Winter Blogfest: Fredrick Cooper

This post is part of Long and Short Reviews’ Winter Blogfest. Leave a comment for a chance to win a signed copy of my debut, award-winning novel – Riders of the Tides. The same prize will be awarded to anyone providing a review of my soon-to-be-released novel, The Grotto.

Family Holiday Stories

Family stories are important to recall and be told during the holidays. One that I shall always remember was told to me by my father.

In October 1929 the stock market crashed and it was the beginning of the Great Depression. Earl, my future father, would turn fourteen in three months. There were no millionaires in his family at the time so there was no wealth to lose. They lived from payday to payday. But like millions of American working families, jobs disappeared. His family lived a hardscrabble life on the coast of Washington State where jobs were pretty much limited to fishing and logging. One day Earl’s father announced that he would try to find work on the docks of the Seattle waterfront. Earl never saw him again, but years later learned that he survived the Depression and ultimately became a Union boss when laborers organized.

The holidays of 1929 and for eight ensuing years were hard times. His mother began working as a cook in a logging camp, toiling long hours over a wood-burning stove, baking and preparing meals for hungry loggers. She had little time to see about Earl’s upbringing. He and his cousin William were left to be raised by an old Indian whose name was Unck. In a way, it was a good match. Unck was a self-sufficient person. If he needed food, he hunted or fished for it. If he needed certain items to survive, he made them himself. He passed these skills on to Earl and William. When not in school, they paddled canoes up North River to fish, crept through the tidelands of Willapa Bay to hunt for ducks and geese, and walked for miles on the broad beaches and tide-flats digging razor clams or collecting oysters to sell for a few dollars. Because of everything Earl learned from Unck, there were a few additional dollars to support the family and there was always food on the table.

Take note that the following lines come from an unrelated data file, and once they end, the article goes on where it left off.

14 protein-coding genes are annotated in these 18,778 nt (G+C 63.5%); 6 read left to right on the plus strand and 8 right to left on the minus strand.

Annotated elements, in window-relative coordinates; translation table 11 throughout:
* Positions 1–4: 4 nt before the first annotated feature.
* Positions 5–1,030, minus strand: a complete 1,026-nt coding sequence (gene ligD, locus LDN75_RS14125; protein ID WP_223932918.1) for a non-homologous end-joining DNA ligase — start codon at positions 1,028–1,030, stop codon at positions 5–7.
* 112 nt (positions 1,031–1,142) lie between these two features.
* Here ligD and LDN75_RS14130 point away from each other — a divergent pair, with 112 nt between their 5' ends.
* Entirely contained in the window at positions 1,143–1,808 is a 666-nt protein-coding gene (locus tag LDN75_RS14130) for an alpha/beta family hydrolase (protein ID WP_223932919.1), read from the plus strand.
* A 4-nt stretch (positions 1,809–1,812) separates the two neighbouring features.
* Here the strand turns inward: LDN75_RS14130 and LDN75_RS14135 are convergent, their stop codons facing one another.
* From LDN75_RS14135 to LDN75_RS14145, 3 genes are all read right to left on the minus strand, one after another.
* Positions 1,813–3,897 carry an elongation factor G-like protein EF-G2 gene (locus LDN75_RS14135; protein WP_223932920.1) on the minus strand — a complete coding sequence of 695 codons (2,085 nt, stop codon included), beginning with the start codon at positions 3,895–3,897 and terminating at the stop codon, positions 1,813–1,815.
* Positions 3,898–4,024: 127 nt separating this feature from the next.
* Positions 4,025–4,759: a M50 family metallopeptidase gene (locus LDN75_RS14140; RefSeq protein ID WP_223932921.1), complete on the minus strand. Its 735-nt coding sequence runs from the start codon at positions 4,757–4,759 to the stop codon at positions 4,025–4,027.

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One year, the day before Thanksgiving, Earl’s mother called him into the kitchen. “Earl, we have no money to buy a turkey for our Thanksgiving dinner. I need you to go hunting.” Earl readily agreed as he had become a good shot and knew he could get what they needed. His mother added to her request. “There will be ten people to feed. So, bring me five large ducks.” Earl went to get his shotgun and discovered that he only had one shotgun shell. He had no money to buy any more ammunition. So, he took his gun and went to find Unck. The two of them set out for the marshes near his home not knowing how they would meet his mother’s request.

The annual water foul migration had begun and the ponds in the marsh were resting locations for thousands of ducks. Unck picked out a likely pond and they hid in the reeds and waited. They waited for hours as ducks flew in and landed on the pond. When Unck gave the word, Earl jumped up and fired his one shot. Dozens and dozens of water foul rose from the pond and flew away but when the scene became quiet, the bodies of five ducks lay floating on the surface of the pond. Earl and Unck gathered up the ducks and headed for home. It would be a fine Thanksgiving dinner of roasted duck, oysters, and fresh-baked apple pie.

Brooklyn never knew her father. But when Vince James, a down-on-his-luck, Tlingit Indian shows up and pleads for Brooklyn’s mother to help him, her mother unwittingly agrees to go with him and then disappears. Brooklyn, with a strange group of friends that include Tony, a Tlingit boy she once loathed, an Alaskan sourdough named Luther Calhoun, and Bingo Bob, who is considered the town drunk, sets out to find and rescue her from a person set on vengeance.

Fredrick Cooper was born and raised in the Pacific Northwest and lived in Alaska for many years. Before obtaining a doctorate in civil engineering and pursuing a professional career, he worked as a road surveyor, longshoreman, commercial fisherman, cannery worker, and even as a technician and news anchor for a cable television station in a small community in Alaska. He is of Coastal Salish and Lower Chehalis Band descent and is enrolled with a Northwest Indian Tribe. In addition to his second career in writing fiction, he is a master woodcarver, specializing in Native American artifacts such as canoe paddles and ceremonial items. He is a member of the Pacific Northwest Writers Association and the Willamette Writers and his novels have received several awards. He currently lives in Portland, Oregon and is working on another story.

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Comments

  1. Debra Guyette says

    Thanks for sharing that story. Life was different then.

  2. nice stories to share

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